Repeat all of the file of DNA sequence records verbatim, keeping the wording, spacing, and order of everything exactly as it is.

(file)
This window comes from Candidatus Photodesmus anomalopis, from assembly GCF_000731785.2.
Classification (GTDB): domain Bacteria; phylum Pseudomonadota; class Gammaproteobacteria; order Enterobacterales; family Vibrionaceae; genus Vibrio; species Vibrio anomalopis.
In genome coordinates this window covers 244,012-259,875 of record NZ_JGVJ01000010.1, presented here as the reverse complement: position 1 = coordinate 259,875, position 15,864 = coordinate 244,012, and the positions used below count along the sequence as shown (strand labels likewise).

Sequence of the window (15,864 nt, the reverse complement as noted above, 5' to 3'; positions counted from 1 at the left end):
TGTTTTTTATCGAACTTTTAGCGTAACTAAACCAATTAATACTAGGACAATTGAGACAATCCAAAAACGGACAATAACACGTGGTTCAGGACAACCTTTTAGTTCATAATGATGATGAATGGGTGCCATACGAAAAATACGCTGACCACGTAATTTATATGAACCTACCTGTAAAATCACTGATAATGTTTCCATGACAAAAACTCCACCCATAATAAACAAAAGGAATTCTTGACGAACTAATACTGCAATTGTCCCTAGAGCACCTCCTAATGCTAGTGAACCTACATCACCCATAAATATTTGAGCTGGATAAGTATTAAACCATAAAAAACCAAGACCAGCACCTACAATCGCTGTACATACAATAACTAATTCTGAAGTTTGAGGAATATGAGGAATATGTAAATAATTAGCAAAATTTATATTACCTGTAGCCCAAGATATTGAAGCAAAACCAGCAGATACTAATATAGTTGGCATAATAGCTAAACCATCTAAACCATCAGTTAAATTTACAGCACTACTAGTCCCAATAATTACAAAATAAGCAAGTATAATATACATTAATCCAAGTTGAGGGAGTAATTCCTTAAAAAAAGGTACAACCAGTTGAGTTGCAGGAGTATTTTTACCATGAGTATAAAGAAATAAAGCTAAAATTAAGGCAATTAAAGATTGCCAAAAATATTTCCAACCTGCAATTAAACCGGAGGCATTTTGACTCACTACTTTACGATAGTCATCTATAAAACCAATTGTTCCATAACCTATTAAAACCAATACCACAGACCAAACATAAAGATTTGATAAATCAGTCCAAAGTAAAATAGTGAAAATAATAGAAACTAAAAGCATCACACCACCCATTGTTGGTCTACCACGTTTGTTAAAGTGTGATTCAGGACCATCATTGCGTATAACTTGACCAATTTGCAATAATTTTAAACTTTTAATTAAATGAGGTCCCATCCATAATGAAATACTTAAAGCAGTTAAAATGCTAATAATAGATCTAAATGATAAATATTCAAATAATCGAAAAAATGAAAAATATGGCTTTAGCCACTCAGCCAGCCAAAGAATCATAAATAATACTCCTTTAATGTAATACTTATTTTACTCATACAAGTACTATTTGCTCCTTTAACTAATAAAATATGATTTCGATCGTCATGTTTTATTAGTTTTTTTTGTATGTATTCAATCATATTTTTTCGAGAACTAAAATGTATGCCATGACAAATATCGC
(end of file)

This window comes from Candidatus Photodesmus anomalopis, from assembly GCF_000731785.2.
Classification (GTDB): domain Bacteria; phylum Pseudomonadota; class Gammaproteobacteria; order Enterobacterales; family Vibrionaceae; genus Vibrio; species Vibrio anomalopis.
In genome coordinates this window covers 244,012-259,875 of record NZ_JGVJ01000010.1, presented here as the reverse complement: position 1 = coordinate 259,875, position 15,864 = coordinate 244,012, and the positions used below count along the sequence as shown (strand labels likewise).

Sequence of the window (15,864 nt, the reverse complement as noted above, 5' to 3'; positions counted from 1 at the left end):
TGTTTTTTATCGAACTTTTAGCGTAACTAAACCAATTAATACTAGGACAATTGAGACAATCCAAAAACGGACAATAACACGTGGTTCAGGACAACCTTTTAGTTCATAATGATGATGAATGGGTGCCATACGAAAAATACGCTGACCACGTAATTTATATGAACCTACCTGTAAAATCACTGATAATGTTTCCATGACAAAAACTCCACCCATAATAAACAAAAGGAATTCTTGACGAACTAATACTGCAATTGTCCCTAGAGCACCTCCTAATGCTAGTGAACCTACATCACCCATAAATATTTGAGCTGGATAAGTATTAAACCATAAAAAACCAAGACCAGCACCTACAATCGCTGTACATACAATAACTAATTCTGAAGTTTGAGGAATATGAGGAATATGTAAATAATTAGCAAAATTTATATTACCTGTAGCCCAAGATATTGAAGCAAAACCAGCAGATACTAATATAGTTGGCATAATAGCTAAACCATCTAAACCATCAGTTAAATTTACAGCACTACTAGTCCCAATAATTACAAAATAAGCAAGTATAATATACATTAATCCAAGTTGAGGGAGTAATTCCTTAAAAAAAGGTACAACCAGTTGAGTTGCAGGAGTATTTTTACCATGAGTATAAAGAAATAAAGCTAAAATTAAGGCAATTAAAGATTGCCAAAAATATTTCCAACCTGCAATTAAACCGGAGGCATTTTGACTCACTACTTTACGATAGTCATCTATAAAACCAATTGTTCCATAACCTATTAAAACCAATACCACAGACCAAACATAAAGATTTGATAAATCAGTCCAAAGTAAAATAGTGAAAATAATAGAAACTAAAAGCATCACACCACCCATTGTTGGTCTACCACGTTTGTTAAAGTGTGATTCAGGACCATCATTGCGTATAACTTGACCAATTTGCAATAATTTTAAACTTTTAATTAAATGAGGTCCCATCCATAATGAAATACTTAAAGCAGTTAAAATGCTAATAATAGATCTAAATGATAAATATTCAAATAATCGAAAAAATGAAAAATATGGCTTTAGCCACTCAGCCAGCCAAAGAATCATAAATAATACTCCTTTAATGTAATACTTATTTTACTCATACAAGTACTATTTGCTCCTTTAACTAATAAAATATGATTTCGATCGTCATGTTTTATTAGTTTTTTTTGTATGTATTCAATCATATTTTTTCGAGAACTAAAATGTATGCCATGACAAATATCGC